EU incapable of detecting fraud in biofuel imports, complainant says

The complainant, who asked not to be identified, argued that the EU has failed to put in place systems capable of detecting fraud in used cooking oil imports. [LALS STOCK / Shutterstock.com]

The EU’s approach to monitoring fraud in the importation of used cooking oil (UCO) – a feedstock used to produce green biodiesel – is unfit for purpose, the complainant behind the EU ombudsman’s recent maladministration ruling has told EURACTIV.

The complainant, who asked not to be identified, argued that the EU has failed to put in place systems capable of detecting fraud in UCO imports and called the European Commission’s refusal to provide information on the origin of UCO in the EU’s energy mix “astonishing”.

Currently, the Commission relies on voluntary and national certification schemes to assess the origins of UCO imports. These voluntary schemes must adhere to criteria laid out by the Commission and can be recognised for a period of 5 years.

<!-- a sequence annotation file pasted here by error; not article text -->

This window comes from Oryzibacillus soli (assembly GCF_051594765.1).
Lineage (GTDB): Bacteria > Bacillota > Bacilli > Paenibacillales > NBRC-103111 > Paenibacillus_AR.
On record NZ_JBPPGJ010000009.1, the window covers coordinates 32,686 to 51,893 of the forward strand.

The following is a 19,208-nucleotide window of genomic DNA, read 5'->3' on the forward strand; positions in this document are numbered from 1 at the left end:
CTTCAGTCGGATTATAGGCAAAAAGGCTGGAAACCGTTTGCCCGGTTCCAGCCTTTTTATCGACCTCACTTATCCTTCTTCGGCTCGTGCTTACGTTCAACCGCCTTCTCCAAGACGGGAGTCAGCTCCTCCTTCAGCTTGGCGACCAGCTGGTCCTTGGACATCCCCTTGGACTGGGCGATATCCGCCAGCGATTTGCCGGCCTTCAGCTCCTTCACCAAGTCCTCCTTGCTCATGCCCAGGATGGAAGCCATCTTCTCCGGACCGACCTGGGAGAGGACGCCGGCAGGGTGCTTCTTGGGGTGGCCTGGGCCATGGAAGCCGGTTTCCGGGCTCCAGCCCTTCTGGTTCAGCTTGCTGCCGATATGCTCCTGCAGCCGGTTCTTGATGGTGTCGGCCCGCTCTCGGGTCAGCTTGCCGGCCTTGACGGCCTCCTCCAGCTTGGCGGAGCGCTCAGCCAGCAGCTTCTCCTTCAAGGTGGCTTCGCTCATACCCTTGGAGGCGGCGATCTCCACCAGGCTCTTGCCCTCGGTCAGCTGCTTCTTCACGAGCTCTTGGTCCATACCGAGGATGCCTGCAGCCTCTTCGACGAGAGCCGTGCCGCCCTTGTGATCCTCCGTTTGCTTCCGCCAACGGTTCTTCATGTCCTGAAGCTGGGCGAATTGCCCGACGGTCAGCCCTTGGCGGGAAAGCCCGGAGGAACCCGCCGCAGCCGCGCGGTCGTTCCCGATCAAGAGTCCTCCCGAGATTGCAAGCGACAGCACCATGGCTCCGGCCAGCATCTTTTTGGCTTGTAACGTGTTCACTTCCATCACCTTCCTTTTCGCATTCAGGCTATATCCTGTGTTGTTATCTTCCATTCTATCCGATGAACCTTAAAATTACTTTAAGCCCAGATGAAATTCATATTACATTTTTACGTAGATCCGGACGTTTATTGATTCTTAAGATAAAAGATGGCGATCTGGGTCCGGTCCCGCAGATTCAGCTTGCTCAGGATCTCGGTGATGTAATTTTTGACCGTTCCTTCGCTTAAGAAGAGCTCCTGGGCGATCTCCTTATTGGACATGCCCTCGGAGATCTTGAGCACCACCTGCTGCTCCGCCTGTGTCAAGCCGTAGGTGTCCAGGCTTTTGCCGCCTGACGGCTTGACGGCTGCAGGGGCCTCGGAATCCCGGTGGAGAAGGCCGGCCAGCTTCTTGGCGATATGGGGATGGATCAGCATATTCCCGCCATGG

To better trace biofuels consumed in the EU, a new EU-wide database is due to be implemented as part of the revised Renewable Energy Directive. However, this database is not expected to be operational until the end of 2022.

“In all other areas where fiscal and trade fraud opportunities exist, we have bodies such as the European Anti-Fraud Office (OLAF), Europol, and the new European Public Prosecutor’s Office (EPPO) for investigating, prosecuting, and bringing to judgment crimes against the interests of the EU,” the complainant said.